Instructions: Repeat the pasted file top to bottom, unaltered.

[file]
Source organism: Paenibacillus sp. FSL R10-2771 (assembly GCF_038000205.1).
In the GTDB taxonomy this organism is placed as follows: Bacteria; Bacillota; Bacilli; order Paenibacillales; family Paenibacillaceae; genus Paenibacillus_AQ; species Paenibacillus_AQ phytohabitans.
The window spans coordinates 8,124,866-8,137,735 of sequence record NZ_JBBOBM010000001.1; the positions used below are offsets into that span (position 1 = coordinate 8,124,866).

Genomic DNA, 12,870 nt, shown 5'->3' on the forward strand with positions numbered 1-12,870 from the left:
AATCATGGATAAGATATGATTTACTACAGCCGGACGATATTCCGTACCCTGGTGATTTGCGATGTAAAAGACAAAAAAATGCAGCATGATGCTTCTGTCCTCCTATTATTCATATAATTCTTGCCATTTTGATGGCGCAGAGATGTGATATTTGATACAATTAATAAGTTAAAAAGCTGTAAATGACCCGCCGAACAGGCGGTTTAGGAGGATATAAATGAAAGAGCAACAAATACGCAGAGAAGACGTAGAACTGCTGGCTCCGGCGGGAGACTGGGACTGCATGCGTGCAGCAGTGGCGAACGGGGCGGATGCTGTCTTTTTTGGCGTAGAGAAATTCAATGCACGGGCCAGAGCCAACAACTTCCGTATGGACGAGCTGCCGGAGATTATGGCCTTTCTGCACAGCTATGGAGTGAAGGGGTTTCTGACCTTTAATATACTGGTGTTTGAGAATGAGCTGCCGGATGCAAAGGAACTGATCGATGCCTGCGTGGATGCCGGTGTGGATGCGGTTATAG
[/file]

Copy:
Source organism: Paenibacillus sp. FSL R10-2771 (assembly GCF_038000205.1).
In the GTDB taxonomy this organism is placed as follows: Bacteria; Bacillota; Bacilli; order Paenibacillales; family Paenibacillaceae; genus Paenibacillus_AQ; species Paenibacillus_AQ phytohabitans.
The window spans coordinates 8,124,866-8,137,735 of sequence record NZ_JBBOBM010000001.1; the positions used below are offsets into that span (position 1 = coordinate 8,124,866).

Genomic DNA, 12,870 nt, shown 5'->3' on the forward strand with positions numbered 1-12,870 from the left:
AATCATGGATAAGATATGATTTACTACAGCCGGACGATATTCCGTACCCTGGTGATTTGCGATGTAAAAGACAAAAAAATGCAGCATGATGCTTCTGTCCTCCTATTATTCATATAATTCTTGCCATTTTGATGGCGCAGAGATGTGATATTTGATACAATTAATAAGTTAAAAAGCTGTAAATGACCCGCCGAACAGGCGGTTTAGGAGGATATAAATGAAAGAGCAACAAATACGCAGAGAAGACGTAGAACTGCTGGCTCCGGCGGGAGACTGGGACTGCATGCGTGCAGCAGTGGCGAACGGGGCGGATGCTGTCTTTTTTGGCGTAGAGAAATTCAATGCACGGGCCAGAGCCAACAACTTCCGTATGGACGAGCTGCCGGAGATTATGGCCTTTCTGCACAGCTATGGAGTGAAGGGGTTTCTGACCTTTAATATACTGGTGTTTGAGAATGAGCTGCCGGATGCAAAGGAACTGATCGATGCCTGCGTGGATGCCGGTGTGGATGCGGTTATAG